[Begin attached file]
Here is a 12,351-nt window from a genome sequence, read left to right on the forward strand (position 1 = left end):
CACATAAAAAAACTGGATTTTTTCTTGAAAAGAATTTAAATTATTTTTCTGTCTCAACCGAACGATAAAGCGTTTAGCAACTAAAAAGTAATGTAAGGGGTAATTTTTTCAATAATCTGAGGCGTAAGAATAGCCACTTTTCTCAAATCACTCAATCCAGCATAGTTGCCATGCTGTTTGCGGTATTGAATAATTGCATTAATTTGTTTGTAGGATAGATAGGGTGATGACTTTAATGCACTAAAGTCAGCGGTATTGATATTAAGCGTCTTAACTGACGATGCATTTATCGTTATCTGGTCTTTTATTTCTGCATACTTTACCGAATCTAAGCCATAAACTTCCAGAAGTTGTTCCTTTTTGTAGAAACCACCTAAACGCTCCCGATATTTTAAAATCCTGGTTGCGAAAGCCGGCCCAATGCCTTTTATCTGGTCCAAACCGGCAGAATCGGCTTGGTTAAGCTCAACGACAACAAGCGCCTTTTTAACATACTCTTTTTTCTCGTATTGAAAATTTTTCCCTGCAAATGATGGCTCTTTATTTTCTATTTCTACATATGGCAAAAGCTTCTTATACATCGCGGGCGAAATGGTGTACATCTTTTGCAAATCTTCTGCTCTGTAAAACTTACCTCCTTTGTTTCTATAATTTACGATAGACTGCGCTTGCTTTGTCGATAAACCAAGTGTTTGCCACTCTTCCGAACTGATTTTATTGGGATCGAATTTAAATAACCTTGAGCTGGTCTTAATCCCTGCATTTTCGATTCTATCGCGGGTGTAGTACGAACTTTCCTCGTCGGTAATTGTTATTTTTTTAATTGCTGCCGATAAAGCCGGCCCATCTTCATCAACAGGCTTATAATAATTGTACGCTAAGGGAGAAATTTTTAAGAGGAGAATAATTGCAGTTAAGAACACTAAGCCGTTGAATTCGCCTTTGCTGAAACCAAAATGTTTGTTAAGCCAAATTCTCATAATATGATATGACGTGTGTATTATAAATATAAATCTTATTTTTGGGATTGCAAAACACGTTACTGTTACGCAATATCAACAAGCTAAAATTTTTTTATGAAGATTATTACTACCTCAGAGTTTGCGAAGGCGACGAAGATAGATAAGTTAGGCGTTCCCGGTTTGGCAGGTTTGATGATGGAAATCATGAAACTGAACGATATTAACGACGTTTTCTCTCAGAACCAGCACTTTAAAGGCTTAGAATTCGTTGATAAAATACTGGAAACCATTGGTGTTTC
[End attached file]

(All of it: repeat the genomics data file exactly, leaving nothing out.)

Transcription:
Here is a 12,351-nt window from a genome sequence, read left to right on the forward strand (position 1 = left end):
CACATAAAAAAACTGGATTTTTTCTTGAAAAGAATTTAAATTATTTTTCTGTCTCAACCGAACGATAAAGCGTTTAGCAACTAAAAAGTAATGTAAGGGGTAATTTTTTCAATAATCTGAGGCGTAAGAATAGCCACTTTTCTCAAATCACTCAATCCAGCATAGTTGCCATGCTGTTTGCGGTATTGAATAATTGCATTAATTTGTTTGTAGGATAGATAGGGTGATGACTTTAATGCACTAAAGTCAGCGGTATTGATATTAAGCGTCTTAACTGACGATGCATTTATCGTTATCTGGTCTTTTATTTCTGCATACTTTACCGAATCTAAGCCATAAACTTCCAGAAGTTGTTCCTTTTTGTAGAAACCACCTAAACGCTCCCGATATTTTAAAATCCTGGTTGCGAAAGCCGGCCCAATGCCTTTTATCTGGTCCAAACCGGCAGAATCGGCTTGGTTAAGCTCAACGACAACAAGCGCCTTTTTAACATACTCTTTTTTCTCGTATTGAAAATTTTTCCCTGCAAATGATGGCTCTTTATTTTCTATTTCTACATATGGCAAAAGCTTCTTATACATCGCGGGCGAAATGGTGTACATCTTTTGCAAATCTTCTGCTCTGTAAAACTTACCTCCTTTGTTTCTATAATTTACGATAGACTGCGCTTGCTTTGTCGATAAACCAAGTGTTTGCCACTCTTCCGAACTGATTTTATTGGGATCGAATTTAAATAACCTTGAGCTGGTCTTAATCCCTGCATTTTCGATTCTATCGCGGGTGTAGTACGAACTTTCCTCGTCGGTAATTGTTATTTTTTTAATTGCTGCCGATAAAGCCGGCCCATCTTCATCAACAGGCTTATAATAATTGTACGCTAAGGGAGAAATTTTTAAGAGGAGAATAATTGCAGTTAAGAACACTAAGCCGTTGAATTCGCCTTTGCTGAAACCAAAATGTTTGTTAAGCCAAATTCTCATAATATGATATGACGTGTGTATTATAAATATAAATCTTATTTTTGGGATTGCAAAACACGTTACTGTTACGCAATATCAACAAGCTAAAATTTTTTTATGAAGATTATTACTACCTCAGAGTTTGCGAAGGCGACGAAGATAGATAAGTTAGGCGTTCCCGGTTTGGCAGGTTTGATGATGGAAATCATGAAACTGAACGATATTAACGACGTTTTCTCTCAGAACCAGCACTTTAAAGGCTTAGAATTCGTTGATAAAATACTGGAAACCATTGGTGTTTC